View more details.

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Maps and Guides

Port-La-Nouvelle to Lodeve: Le Sentier Cathare. Rando Editions. IGN 1:25000 maps 2447OT, 2446O, 2346E, 2345E. Topoguide FFRP GR7-71. Traversee du Haut-Languedoc. Ref. 716.  IGN 1;25000 maps 2344ET, 2543OT, 2643OT.


Lodeve to Pont St. Esprit: Topoguide FFRP Traversee du Haut-Languedoc. IGN Map 1:100,000 Parc National des Cevennes. Topoguide FFRP Le Chemin Stevenson GR70. Ref. 700. Topoguide FFRP GR7-72Du Pilat aux Cevennes. Ref. 704. Topoguide FFRP Des Gorges de l'Ardeche a la Margeride GR4. Ref. 402.

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In the summer it can be very hot in the Languedoc and walkers are advised to take plenty of water and a good sun hat. Rainfall is heaviest in Spring and Autumn. In the depths of winter there can be snow in the Cevennes and on the plateaus of the Ardeche.

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I list below places where I stayed which I can particularly recommend. I have not covered every stopping place on my route. I had some difficulty finding accommodation in the remoter hills of the Corbieres. Originally I had planned to cross the Haut Languedoc on a more southerly ridge using the GR7. I had not booked hostels in advance and it was a holiday weekend. I discovered by phoning that all the places were taken and I decided to follow the northern route I have described, where I had no problems.



Hotel du Port

6 quai du Port

11210 Port-La-Nouvelle

Tel. 00 33 (0)4 68 48 65 59


Ann Castany

Zenaide-Chambres d'hote

27 rue des Chasseurs

11540 Roquefort-des-Corbieres

Tel. 00 33 (0)4 68 48 66 09


2km to north-west of village

Gite d'etape ancienne bergerie a Saint-Roch

Tel. 00 33 (0)4 68 45 47 91 or (0)6 60 77 13 89


Auberge de Peyrepertuse

12 rue Blanche de Castille


Tel/fax 00 33 (0)4 68 45 40 40

St. Pierre-des-Champs

Helene Carreaud

3 et 8 rue du Porche

11220 St. Pierre-des-Champs

Tel. 00 33 (0)4 68 43 39 07 or (0)6 88 46 83 54


Hostellerie des Corbieres

9 boulevard de la Promenade

11220 Lagrasse

Tel. 00 33 (0)4 68 43 15 22

Fax 00 33 (0)4 68 43 16 56


Veronique et Philippe Pujol

La Maison-Chambre d'hote

17 rue Frederic Mistral

11600 Conques-sur-Orbeil

Tel. 00 33 (0)4 68 26 98 18 or (0)6 11 92 47 35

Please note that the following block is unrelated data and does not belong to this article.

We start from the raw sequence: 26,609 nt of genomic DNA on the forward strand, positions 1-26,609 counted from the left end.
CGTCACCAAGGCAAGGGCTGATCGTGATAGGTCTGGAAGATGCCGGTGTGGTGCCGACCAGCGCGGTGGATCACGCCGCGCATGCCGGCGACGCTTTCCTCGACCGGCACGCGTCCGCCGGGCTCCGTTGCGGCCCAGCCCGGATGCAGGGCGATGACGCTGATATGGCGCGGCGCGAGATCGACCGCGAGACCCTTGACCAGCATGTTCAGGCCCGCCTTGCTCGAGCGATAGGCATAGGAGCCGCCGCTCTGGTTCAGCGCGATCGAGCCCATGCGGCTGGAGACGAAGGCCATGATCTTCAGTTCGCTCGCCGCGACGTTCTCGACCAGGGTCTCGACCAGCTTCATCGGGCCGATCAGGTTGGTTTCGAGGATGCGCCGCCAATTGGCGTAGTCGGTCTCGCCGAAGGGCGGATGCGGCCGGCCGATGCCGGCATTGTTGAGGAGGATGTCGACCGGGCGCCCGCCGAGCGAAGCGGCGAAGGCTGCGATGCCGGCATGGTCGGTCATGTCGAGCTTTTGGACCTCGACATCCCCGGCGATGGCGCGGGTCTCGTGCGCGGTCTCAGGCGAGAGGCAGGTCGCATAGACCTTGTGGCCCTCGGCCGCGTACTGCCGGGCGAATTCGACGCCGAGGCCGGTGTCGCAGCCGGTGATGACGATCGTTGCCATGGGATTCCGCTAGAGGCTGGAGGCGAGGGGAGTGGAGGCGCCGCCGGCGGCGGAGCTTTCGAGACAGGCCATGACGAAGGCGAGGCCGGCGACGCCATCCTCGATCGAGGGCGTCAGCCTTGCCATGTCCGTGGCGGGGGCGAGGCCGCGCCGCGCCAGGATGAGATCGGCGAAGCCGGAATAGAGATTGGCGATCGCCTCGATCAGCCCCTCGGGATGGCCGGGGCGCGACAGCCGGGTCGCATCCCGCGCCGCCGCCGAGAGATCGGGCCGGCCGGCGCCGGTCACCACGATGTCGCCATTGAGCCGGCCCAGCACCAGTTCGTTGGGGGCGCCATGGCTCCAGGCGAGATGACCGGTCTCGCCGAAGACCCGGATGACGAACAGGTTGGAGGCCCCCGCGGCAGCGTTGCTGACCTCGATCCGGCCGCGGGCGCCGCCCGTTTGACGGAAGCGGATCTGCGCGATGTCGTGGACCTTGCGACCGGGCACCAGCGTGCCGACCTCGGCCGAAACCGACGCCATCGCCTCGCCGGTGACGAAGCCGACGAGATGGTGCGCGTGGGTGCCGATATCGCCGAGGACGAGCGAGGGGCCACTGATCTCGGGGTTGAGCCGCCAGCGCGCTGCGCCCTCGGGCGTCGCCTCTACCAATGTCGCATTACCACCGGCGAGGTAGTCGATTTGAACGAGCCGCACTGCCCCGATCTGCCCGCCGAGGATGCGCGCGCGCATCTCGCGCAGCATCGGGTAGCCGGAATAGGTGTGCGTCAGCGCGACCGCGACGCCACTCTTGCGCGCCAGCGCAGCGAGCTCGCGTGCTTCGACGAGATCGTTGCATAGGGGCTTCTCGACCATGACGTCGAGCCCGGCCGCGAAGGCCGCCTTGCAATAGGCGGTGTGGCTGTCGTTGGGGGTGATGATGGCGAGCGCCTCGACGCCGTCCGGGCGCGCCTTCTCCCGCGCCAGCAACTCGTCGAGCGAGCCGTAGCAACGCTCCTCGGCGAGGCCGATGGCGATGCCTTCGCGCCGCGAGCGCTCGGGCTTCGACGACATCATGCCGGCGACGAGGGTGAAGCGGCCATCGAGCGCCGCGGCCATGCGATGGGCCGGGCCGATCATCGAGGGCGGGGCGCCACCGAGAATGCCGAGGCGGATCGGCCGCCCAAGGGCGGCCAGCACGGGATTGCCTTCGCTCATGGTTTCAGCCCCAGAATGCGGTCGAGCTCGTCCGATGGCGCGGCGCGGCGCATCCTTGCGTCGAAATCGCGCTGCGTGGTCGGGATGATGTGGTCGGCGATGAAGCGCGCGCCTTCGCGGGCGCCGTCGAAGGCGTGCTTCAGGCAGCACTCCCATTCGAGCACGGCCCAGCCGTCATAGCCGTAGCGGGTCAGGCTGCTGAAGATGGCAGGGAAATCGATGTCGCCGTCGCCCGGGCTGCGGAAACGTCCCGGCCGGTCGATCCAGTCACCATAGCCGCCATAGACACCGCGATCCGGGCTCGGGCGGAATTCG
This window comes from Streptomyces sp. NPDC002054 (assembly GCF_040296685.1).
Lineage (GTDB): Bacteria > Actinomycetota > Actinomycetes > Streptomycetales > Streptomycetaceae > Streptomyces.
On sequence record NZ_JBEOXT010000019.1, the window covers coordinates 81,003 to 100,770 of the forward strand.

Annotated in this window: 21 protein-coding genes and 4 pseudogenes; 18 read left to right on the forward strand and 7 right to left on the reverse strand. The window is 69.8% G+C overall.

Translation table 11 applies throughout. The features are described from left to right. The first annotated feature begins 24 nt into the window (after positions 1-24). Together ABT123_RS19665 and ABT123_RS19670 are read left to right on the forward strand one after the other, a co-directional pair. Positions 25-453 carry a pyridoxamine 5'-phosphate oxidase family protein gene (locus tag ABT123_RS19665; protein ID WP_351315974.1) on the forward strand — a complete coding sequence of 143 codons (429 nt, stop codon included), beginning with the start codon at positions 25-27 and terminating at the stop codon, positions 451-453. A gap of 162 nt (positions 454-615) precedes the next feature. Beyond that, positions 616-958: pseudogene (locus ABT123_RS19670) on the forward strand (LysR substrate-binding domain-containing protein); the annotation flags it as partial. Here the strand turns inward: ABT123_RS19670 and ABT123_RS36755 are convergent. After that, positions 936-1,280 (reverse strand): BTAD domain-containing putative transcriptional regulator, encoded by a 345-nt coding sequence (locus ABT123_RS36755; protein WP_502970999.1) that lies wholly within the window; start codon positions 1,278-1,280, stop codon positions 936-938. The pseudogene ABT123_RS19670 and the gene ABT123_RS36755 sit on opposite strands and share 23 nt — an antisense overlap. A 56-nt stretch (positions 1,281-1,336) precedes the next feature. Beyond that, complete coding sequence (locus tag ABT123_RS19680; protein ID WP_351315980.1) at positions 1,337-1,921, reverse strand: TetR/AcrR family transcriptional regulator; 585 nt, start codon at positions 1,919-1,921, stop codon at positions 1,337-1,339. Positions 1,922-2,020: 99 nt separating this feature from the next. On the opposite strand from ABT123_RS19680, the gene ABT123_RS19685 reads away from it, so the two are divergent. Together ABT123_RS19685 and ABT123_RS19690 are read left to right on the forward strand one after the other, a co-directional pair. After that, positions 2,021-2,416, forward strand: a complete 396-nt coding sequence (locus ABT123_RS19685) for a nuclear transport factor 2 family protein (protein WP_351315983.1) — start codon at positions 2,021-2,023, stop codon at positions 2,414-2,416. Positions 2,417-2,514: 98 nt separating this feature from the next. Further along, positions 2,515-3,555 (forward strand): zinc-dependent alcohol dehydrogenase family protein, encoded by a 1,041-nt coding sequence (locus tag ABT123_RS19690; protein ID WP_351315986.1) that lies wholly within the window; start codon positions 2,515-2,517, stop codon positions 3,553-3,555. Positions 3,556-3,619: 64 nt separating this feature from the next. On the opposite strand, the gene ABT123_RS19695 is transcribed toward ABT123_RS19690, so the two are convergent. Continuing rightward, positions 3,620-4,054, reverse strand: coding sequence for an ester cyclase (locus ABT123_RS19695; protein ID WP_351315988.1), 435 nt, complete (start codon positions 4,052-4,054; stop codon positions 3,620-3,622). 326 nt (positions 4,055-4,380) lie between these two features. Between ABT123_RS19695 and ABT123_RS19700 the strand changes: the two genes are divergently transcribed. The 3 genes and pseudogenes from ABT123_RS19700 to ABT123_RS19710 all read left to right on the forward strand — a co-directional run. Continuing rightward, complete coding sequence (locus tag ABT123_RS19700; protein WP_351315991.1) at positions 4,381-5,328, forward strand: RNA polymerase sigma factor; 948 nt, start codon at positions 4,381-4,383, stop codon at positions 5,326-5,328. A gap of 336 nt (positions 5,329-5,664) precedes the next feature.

Gite les Cledes

34610 Castanet-le-Haut

Tel. 00 33 (0)4 67 23 65 16

Le Bousquet-sur-Orb

Christine et Thierry Soriano

Gites de Fontenille

34260 Le Bousquet-sur-Orb

Tel/Fax 00 33 (0)4 67 23 75 01 or Tel (0)6 87 46 11 21


Hotel de La Paix

11 boulevard Montalangue

34700 Lodeve

Tel. 00 33 (0)4 67 44 07 46


Gite d'etape Le Mas Guilhou

30580 Navacelles

Tel. 00 33 (0)4 67 81 50 69


Near Mont Aigoual

Hotel du Parc et de l'Esperou

Carrefour des Hommes de la Route

30570 Esperou

Tel. 00 33 (0)4 67 82 60 05

Aire de Cote

Near Mont Aigoual

Gite d'Etape Aire de Cote

48400 Bessurels

Tel. 00 33 (0)4 66 44 70 47

Barre des Cevennes

Gite d'Etape La Croisette

Jean-Claude Combes

48400 Barre des Cevennes

Tel. 00 33 (0)4 66 45 05 28


Annabel et Luc Chauvet

Relais Stevenson-Espace Stevenson

48400 Cassagnas

Tel. 00 33 (0)4 66 45 20 34

Pont de Monvert

Auberge des Cevennes

48220 Pont de Monvert

Tel. 00 33 (0)4 66 45 80 01

Le Bleymard

Hotel La Remise

48190 Le Bleymard

Tel. 00 33 (0)4 66 48 65 80

La Bastide-Puylaurent

Philippe Papadimitriou

Guest House L'Etoile

48250 La Bastide-Puylaurent

Tel. 00 33 (0)4 66 46 05 52

Notre Dame des Neiges (monastere)

Possibility of silent retreats

Phone Pere hotelier on 00 33 (0)4 66 46 59 13


Mme. Francoise Skouras

Gite d'Etape Loubaresse

07110 Loubaresse

Tel./Fax 00 33 (0)4 75 88 99 38

Les Vans

Hotel Le Carmel

7 montee du Carmel

07140 Les Vans

Tel. 00 33 (0)4 75 94 99 60

Vallon Pont d'Arc

Le Manoir du Raveyron

rue Henri Barbusse

07150 Vallon Pont d'Arc

Tel. 00 33 (0)4 75 88 03 59

Fax 00 33 (0)4 75 37 11 12


4 km from Labastide

Guido et Marie-Rose Goossens

Chambres d'hote Le Mas Reve

01750 Labastide-de-Virac

Tel. 00 33 (0)4 75 38 69 13



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Click on the thumbnails below to see larger images with captions.